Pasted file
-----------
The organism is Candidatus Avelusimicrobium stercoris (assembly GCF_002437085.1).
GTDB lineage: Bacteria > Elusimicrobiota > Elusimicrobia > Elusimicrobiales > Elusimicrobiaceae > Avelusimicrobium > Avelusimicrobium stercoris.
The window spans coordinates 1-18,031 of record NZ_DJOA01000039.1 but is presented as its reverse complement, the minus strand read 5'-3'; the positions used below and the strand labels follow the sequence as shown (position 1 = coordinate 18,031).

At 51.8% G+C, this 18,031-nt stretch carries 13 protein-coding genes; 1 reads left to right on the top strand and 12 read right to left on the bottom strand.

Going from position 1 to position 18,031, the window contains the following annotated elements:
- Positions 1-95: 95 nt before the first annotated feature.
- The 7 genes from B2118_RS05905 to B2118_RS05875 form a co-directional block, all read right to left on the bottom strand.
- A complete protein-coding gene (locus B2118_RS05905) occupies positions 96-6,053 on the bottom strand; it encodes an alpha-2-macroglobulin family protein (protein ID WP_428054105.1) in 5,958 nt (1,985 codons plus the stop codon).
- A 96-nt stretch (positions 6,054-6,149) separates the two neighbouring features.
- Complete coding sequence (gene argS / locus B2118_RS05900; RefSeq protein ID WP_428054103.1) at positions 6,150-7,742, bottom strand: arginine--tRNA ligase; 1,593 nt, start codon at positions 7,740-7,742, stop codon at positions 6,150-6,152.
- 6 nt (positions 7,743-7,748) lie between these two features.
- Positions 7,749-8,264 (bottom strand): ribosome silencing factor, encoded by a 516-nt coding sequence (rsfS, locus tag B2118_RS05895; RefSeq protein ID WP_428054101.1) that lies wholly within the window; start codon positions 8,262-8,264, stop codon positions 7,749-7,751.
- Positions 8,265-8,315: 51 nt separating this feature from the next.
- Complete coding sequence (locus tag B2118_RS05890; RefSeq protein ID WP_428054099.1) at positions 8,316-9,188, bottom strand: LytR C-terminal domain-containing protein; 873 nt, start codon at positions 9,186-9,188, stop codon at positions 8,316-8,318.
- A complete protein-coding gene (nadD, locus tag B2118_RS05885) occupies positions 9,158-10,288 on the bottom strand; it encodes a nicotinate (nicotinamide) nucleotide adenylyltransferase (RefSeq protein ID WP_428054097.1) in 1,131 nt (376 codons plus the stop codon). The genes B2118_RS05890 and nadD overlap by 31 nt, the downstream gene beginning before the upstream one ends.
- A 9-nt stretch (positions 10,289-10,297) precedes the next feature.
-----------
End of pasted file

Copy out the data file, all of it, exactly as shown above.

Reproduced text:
The organism is Candidatus Avelusimicrobium stercoris (assembly GCF_002437085.1).
GTDB lineage: Bacteria > Elusimicrobiota > Elusimicrobia > Elusimicrobiales > Elusimicrobiaceae > Avelusimicrobium > Avelusimicrobium stercoris.
The window spans coordinates 1-18,031 of record NZ_DJOA01000039.1 but is presented as its reverse complement, the minus strand read 5'-3'; the positions used below and the strand labels follow the sequence as shown (position 1 = coordinate 18,031).

At 51.8% G+C, this 18,031-nt stretch carries 13 protein-coding genes; 1 reads left to right on the top strand and 12 read right to left on the bottom strand.

Going from position 1 to position 18,031, the window contains the following annotated elements:
- Positions 1-95: 95 nt before the first annotated feature.
- The 7 genes from B2118_RS05905 to B2118_RS05875 form a co-directional block, all read right to left on the bottom strand.
- A complete protein-coding gene (locus B2118_RS05905) occupies positions 96-6,053 on the bottom strand; it encodes an alpha-2-macroglobulin family protein (protein ID WP_428054105.1) in 5,958 nt (1,985 codons plus the stop codon).
- A 96-nt stretch (positions 6,054-6,149) separates the two neighbouring features.
- Complete coding sequence (gene argS / locus B2118_RS05900; RefSeq protein ID WP_428054103.1) at positions 6,150-7,742, bottom strand: arginine--tRNA ligase; 1,593 nt, start codon at positions 7,740-7,742, stop codon at positions 6,150-6,152.
- 6 nt (positions 7,743-7,748) lie between these two features.
- Positions 7,749-8,264 (bottom strand): ribosome silencing factor, encoded by a 516-nt coding sequence (rsfS, locus tag B2118_RS05895; RefSeq protein ID WP_428054101.1) that lies wholly within the window; start codon positions 8,262-8,264, stop codon positions 7,749-7,751.
- Positions 8,265-8,315: 51 nt separating this feature from the next.
- Complete coding sequence (locus tag B2118_RS05890; RefSeq protein ID WP_428054099.1) at positions 8,316-9,188, bottom strand: LytR C-terminal domain-containing protein; 873 nt, start codon at positions 9,186-9,188, stop codon at positions 8,316-8,318.
- A complete protein-coding gene (nadD, locus tag B2118_RS05885) occupies positions 9,158-10,288 on the bottom strand; it encodes a nicotinate (nicotinamide) nucleotide adenylyltransferase (RefSeq protein ID WP_428054097.1) in 1,131 nt (376 codons plus the stop codon). The genes B2118_RS05890 and nadD overlap by 31 nt, the downstream gene beginning before the upstream one ends.
- A 9-nt stretch (positions 10,289-10,297) precedes the next feature.